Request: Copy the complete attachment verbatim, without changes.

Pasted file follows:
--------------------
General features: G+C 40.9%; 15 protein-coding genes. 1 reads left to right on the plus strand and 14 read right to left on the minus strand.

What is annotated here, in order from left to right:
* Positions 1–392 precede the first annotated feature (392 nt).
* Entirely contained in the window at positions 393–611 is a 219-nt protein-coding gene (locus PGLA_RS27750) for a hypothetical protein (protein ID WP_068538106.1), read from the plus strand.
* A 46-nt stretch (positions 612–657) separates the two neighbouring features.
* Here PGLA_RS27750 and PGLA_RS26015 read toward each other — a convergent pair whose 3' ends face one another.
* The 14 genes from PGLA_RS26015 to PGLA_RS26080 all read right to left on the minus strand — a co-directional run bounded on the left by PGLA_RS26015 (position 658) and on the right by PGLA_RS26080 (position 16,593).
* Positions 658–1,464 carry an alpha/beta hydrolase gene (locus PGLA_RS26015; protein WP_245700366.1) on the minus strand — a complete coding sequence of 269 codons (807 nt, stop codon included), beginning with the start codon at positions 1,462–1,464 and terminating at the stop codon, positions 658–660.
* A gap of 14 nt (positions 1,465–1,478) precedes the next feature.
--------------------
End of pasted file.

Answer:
General features: G+C 40.9%; 15 protein-coding genes. 1 reads left to right on the plus strand and 14 read right to left on the minus strand.

What is annotated here, in order from left to right:
* Positions 1–392 precede the first annotated feature (392 nt).
* Entirely contained in the window at positions 393–611 is a 219-nt protein-coding gene (locus PGLA_RS27750) for a hypothetical protein (protein ID WP_068538106.1), read from the plus strand.
* A 46-nt stretch (positions 612–657) separates the two neighbouring features.
* Here PGLA_RS27750 and PGLA_RS26015 read toward each other — a convergent pair whose 3' ends face one another.
* The 14 genes from PGLA_RS26015 to PGLA_RS26080 all read right to left on the minus strand — a co-directional run bounded on the left by PGLA_RS26015 (position 658) and on the right by PGLA_RS26080 (position 16,593).
* Positions 658–1,464 carry an alpha/beta hydrolase gene (locus PGLA_RS26015; protein WP_245700366.1) on the minus strand — a complete coding sequence of 269 codons (807 nt, stop codon included), beginning with the start codon at positions 1,462–1,464 and terminating at the stop codon, positions 658–660.
* A gap of 14 nt (positions 1,465–1,478) precedes the next feature.